I don't blame ostriches.
When there is something overwhelming they find the best sense of safety in the sand. Away from the danger. Where they can't hear it, see it, smell it.
Surrounded by the warm, soft sand. Where they can get a break. Pretending that chaos and turmoil and fear are not swirling about above the ground. Hoping that if they can't see it, the danger coming will pass them by.
We are a lot like that sometimes without even realizing we are doing it.
Sometimes it feels like there is nothing productive to do with uncomfortable emotions. Like they are holding us back from life or need to be conquered.
So we hide from them with distractions.
We resist against them, determined not to feel that feeling.
And we react to them. Which feels important, but doesn't address the actual message the emotion has to offer.
I can describe it best by comparing it to a fire alarm going off on a Saturday morning.
If you are in bed, sleeping in, and you hear the alarm you could resist it by refusing to leave bed. Staying right where you are, determined to finish what you were doing.
Sleeping in. And if you've ever tried it, this is hard to do. Those buggers are loud and annoying.
You could react to it in fight or flight mode, yelling to all in the house to meet at the tree in the neighbor's yard, and running around as if you were already on fire.
You could distract from it by turning up your T.V. so the alarm is not the overpowering influence in the room.
None of these are productive and all of them are absolutely exhausting.
But....you could go see what is going on. Investigate. With curiosity and intent to to discover what it is all about.
You may find out your kids are just making pancakes. Bless 'em.
As uncomfortable as embarrassment, loneliness, loss, grief, and the whole spectrum of emotions can be, they are all important to experience.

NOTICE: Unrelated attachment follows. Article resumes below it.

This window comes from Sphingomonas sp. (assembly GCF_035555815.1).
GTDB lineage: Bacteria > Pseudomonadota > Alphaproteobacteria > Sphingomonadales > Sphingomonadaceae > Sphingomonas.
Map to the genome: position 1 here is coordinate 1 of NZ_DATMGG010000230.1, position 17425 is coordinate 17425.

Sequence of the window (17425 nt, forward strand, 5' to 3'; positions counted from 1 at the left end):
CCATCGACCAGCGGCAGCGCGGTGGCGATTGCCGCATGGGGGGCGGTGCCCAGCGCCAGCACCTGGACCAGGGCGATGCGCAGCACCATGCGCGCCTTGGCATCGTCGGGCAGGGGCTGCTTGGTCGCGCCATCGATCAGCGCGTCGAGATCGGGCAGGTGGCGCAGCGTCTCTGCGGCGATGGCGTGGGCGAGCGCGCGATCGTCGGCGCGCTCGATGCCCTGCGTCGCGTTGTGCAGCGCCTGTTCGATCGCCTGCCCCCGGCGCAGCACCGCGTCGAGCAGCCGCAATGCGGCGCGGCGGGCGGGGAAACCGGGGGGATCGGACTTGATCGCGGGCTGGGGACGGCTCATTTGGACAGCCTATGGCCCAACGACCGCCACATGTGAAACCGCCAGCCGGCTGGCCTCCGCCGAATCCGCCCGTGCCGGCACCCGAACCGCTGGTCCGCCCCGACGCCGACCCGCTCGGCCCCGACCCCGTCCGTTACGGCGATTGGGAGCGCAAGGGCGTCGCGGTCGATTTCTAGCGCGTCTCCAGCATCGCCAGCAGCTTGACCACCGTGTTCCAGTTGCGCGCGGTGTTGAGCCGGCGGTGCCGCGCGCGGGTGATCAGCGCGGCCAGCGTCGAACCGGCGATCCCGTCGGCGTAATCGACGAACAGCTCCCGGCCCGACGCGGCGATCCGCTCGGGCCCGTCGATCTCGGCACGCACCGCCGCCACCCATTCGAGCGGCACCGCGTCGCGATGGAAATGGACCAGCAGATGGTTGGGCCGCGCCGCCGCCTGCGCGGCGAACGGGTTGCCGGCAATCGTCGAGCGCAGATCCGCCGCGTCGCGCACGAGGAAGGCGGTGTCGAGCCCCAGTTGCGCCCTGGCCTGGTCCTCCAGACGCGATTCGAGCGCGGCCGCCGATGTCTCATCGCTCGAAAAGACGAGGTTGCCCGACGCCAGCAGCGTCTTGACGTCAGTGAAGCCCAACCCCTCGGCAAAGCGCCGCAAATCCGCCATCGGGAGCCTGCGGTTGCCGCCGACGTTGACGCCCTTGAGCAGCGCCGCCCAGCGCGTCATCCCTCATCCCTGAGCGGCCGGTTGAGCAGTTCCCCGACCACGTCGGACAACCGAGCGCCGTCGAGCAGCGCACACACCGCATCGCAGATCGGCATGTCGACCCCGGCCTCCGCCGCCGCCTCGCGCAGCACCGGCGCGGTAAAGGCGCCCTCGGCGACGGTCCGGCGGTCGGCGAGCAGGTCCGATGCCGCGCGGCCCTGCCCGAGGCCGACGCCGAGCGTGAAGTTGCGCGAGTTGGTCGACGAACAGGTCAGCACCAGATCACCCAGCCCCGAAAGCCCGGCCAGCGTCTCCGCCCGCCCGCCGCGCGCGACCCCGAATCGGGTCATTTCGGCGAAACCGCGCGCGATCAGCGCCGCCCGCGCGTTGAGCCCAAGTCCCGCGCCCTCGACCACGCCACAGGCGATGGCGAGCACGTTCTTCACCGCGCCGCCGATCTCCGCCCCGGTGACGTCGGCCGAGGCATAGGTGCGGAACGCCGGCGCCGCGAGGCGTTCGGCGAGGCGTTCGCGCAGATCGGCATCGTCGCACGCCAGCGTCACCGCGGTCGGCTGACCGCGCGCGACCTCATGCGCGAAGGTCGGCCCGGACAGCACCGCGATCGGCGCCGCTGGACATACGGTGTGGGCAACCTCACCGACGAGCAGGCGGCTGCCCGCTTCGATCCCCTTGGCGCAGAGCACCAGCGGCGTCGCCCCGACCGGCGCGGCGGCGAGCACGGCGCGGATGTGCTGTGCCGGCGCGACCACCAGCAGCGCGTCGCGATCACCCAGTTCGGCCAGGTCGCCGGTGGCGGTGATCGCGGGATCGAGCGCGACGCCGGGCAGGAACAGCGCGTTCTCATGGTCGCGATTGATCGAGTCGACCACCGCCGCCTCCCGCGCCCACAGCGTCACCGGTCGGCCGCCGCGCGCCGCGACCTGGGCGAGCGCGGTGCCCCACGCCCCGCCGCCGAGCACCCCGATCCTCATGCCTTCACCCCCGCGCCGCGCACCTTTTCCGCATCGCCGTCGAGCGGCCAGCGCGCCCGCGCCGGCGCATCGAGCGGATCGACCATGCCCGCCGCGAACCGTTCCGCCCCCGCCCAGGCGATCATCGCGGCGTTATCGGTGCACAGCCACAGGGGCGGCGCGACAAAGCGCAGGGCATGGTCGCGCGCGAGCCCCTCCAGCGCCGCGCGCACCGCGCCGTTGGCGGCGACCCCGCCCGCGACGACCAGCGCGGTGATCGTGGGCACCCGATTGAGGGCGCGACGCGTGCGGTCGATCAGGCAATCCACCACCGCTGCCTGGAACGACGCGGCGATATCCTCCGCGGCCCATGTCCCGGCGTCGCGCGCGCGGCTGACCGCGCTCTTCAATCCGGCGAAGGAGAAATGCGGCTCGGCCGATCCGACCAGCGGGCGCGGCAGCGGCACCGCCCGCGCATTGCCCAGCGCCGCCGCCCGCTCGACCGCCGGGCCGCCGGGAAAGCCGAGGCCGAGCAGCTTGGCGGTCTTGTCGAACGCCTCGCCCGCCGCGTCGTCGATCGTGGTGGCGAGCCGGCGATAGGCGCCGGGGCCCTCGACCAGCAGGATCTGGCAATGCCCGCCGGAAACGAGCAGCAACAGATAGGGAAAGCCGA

You experience them the same way you investigate the alarm.
You listen. You get curious. You don't make it mean that something has surely gone wrong. You don't judge it, shut it up, yell at it, you just listen.
Have you ever paid attention to how hunger feels?
Did you know that there are different kinds that feel differently in the body?
This is the same way you get to know your emotions.
You sit with them. You recognize how they feel in your body. You get to know what thoughts are present with them until you could reproduce that feeling inside your body with a thought.
And when you get to know them so well, you can call them up at will from a position of authority rather than the prey that may get taken by something elusive and unseen. You can recognize that the feelings are from thoughts in your mind and that you have authority over those.
You're the boss of you.
Not your feelings.
And so next time you are tempted to overeat, overexercise, overspend, binge on Netflix, or popcorn, or alcohol, yell, shout, scream at another human, if you can take a moment to recognize that these impulses, like toddlers who LOSE. THEIR. CRAP when they don't get their own way, are not in charge of how you act.
You don't have to do anything in reaction.
You don't have to hide.
You don't even have to fight back.
Just give them a moment of attention and ask, "What, love? What are you trying to tell me?" from the fear, the remorse, the grief, the loss.
You may find answers that surprise you.
Grief may say, "Because I miss the life I used to have".
Remorse may say, "Because I wish I could do better".
Fear may say, "Because I may fail".
Loss may say, "Because I loved so deeply and feel the emptiness".
And begin a discussion that involves mutual respect and honor the experience of being a human who loves deeply and hurts deeply because they go together.
The questions I get the most are:
What if I can't stop feeling sad?
What if it swallows me?
What good will it do?
What if I am afraid?
My dear friend. I hear you.
The good thing is that being willing to feel the sad also opens up a greater capacity to feel happy. Our bodies and minds know how important it is to process the experiences we go through. Emotions are part of it.
When you feel like you are stuck in one feeling for too long, this is when it is time to seek help. A good counselor can help provide an interrupt, or help you through the depths of some types of pain. There are good people who have gone through heartache and sadness that have the tools to help you through yours as well. Reach out.
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